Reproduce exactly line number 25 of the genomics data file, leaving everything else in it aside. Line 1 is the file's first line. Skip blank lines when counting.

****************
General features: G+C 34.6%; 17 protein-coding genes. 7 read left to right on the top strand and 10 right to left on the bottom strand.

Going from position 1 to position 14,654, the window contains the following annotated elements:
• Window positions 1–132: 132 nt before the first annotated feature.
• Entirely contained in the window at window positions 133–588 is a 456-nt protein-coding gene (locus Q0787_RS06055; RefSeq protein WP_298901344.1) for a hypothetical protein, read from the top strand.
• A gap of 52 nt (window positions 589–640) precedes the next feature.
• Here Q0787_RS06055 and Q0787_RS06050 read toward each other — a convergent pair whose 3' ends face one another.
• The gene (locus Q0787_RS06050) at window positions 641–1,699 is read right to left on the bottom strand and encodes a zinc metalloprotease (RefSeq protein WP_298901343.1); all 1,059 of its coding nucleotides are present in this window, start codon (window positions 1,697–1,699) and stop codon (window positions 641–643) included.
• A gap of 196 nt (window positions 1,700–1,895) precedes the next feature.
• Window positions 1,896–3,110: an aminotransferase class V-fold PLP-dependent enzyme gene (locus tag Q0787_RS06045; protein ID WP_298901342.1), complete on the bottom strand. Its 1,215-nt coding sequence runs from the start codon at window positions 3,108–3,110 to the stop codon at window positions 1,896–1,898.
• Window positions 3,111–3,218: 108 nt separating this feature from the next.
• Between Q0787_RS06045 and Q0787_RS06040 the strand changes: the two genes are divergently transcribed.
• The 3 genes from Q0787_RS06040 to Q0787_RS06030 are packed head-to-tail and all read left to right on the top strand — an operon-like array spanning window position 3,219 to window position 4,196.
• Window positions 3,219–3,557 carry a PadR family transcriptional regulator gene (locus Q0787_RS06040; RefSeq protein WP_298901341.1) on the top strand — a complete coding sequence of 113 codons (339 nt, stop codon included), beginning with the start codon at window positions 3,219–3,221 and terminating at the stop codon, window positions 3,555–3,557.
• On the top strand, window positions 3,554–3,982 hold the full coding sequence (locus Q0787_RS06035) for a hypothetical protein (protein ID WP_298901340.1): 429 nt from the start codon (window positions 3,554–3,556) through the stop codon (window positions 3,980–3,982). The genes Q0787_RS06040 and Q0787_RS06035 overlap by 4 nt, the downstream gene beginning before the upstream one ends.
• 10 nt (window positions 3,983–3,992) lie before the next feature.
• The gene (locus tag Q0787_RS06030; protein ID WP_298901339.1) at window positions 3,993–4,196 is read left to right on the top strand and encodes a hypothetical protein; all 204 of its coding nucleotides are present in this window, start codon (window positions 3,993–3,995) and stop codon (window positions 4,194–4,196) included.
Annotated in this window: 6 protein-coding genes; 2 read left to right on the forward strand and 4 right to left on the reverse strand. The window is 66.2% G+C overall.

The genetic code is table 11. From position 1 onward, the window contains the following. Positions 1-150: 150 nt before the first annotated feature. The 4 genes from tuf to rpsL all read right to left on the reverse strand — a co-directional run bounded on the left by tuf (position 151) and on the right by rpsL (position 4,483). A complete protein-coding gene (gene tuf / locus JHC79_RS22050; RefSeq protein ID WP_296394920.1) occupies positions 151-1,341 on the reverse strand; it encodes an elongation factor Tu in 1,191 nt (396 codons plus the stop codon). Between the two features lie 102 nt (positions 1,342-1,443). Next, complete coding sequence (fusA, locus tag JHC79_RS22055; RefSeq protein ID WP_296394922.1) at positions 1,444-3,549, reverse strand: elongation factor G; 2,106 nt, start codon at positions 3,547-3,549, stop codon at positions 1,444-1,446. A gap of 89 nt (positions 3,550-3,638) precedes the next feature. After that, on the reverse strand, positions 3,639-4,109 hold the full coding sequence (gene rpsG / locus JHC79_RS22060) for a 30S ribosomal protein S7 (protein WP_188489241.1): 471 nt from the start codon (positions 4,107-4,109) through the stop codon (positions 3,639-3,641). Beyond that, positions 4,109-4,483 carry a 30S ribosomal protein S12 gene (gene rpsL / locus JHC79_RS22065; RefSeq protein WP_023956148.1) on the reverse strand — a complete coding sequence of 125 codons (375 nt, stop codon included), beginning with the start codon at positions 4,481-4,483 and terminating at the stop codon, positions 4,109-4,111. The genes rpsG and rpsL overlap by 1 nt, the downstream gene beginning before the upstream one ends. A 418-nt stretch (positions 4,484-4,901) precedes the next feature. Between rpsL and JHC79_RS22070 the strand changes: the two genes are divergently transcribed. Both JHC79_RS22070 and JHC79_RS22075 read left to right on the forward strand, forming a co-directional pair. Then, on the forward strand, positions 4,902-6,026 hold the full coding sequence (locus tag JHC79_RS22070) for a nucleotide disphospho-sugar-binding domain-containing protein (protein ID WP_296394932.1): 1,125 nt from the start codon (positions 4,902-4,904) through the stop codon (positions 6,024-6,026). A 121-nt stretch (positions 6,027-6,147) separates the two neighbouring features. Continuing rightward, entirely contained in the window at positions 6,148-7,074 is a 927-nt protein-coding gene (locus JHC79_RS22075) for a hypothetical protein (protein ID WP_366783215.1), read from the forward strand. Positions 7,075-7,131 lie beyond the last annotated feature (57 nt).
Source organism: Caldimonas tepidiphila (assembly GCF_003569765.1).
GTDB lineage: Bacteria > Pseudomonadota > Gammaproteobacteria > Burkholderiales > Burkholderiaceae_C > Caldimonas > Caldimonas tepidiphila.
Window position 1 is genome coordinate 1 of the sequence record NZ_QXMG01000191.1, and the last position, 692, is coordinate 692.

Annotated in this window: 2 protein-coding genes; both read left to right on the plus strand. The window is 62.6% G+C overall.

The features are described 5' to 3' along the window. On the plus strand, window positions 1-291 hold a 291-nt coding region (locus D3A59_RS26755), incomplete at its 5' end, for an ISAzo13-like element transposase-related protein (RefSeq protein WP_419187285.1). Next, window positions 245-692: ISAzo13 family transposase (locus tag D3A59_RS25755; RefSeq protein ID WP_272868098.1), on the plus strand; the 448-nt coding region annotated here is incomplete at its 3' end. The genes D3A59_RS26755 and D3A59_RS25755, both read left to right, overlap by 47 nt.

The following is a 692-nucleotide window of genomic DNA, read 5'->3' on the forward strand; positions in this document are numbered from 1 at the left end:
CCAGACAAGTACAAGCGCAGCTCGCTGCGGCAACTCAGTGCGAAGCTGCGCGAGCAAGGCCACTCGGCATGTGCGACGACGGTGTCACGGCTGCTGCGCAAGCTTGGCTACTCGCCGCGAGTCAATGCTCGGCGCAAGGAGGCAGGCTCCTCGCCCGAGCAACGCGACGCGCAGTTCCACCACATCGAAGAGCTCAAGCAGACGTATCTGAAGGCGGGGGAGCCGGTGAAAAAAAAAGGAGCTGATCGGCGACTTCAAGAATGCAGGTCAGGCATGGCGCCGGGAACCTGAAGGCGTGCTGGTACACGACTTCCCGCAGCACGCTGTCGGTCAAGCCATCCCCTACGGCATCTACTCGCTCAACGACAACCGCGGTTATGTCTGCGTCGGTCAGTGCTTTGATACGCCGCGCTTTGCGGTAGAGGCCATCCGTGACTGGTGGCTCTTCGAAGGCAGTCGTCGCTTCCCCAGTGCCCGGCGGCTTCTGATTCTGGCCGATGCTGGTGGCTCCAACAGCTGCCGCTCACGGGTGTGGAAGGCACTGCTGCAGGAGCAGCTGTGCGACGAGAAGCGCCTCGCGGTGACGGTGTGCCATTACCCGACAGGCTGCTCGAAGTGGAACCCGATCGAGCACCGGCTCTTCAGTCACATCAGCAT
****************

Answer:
CCAGACAAGTACAAGCGCAGCTCGCTGCGGCAACTCAGTGCGAAGCTGCGCGAGCAAGGCCACTCGGCATGTGCGACGACGGTGTCACGGCTGCTGCGCAAGCTTGGCTACTCGCCGCGAGTCAATGCTCGGCGCAAGGAGGCAGGCTCCTCGCCCGAGCAACGCGACGCGCAGTTCCACCACATCGAAGAGCTCAAGCAGACGTATCTGAAGGCGGGGGAGCCGGTGAAAAAAAAAGGAGCTGATCGGCGACTTCAAGAATGCAGGTCAGGCATGGCGCCGGGAACCTGAAGGCGTGCTGGTACACGACTTCCCGCAGCACGCTGTCGGTCAAGCCATCCCCTACGGCATCTACTCGCTCAACGACAACCGCGGTTATGTCTGCGTCGGTCAGTGCTTTGATACGCCGCGCTTTGCGGTAGAGGCCATCCGTGACTGGTGGCTCTTCGAAGGCAGTCGTCGCTTCCCCAGTGCCCGGCGGCTTCTGATTCTGGCCGATGCTGGTGGCTCCAACAGCTGCCGCTCACGGGTGTGGAAGGCACTGCTGCAGGAGCAGCTGTGCGACGAGAAGCGCCTCGCGGTGACGGTGTGCCATTACCCGACAGGCTGCTCGAAGTGGAACCCGATCGAGCACCGGCTCTTCAGTCACATCAGCAT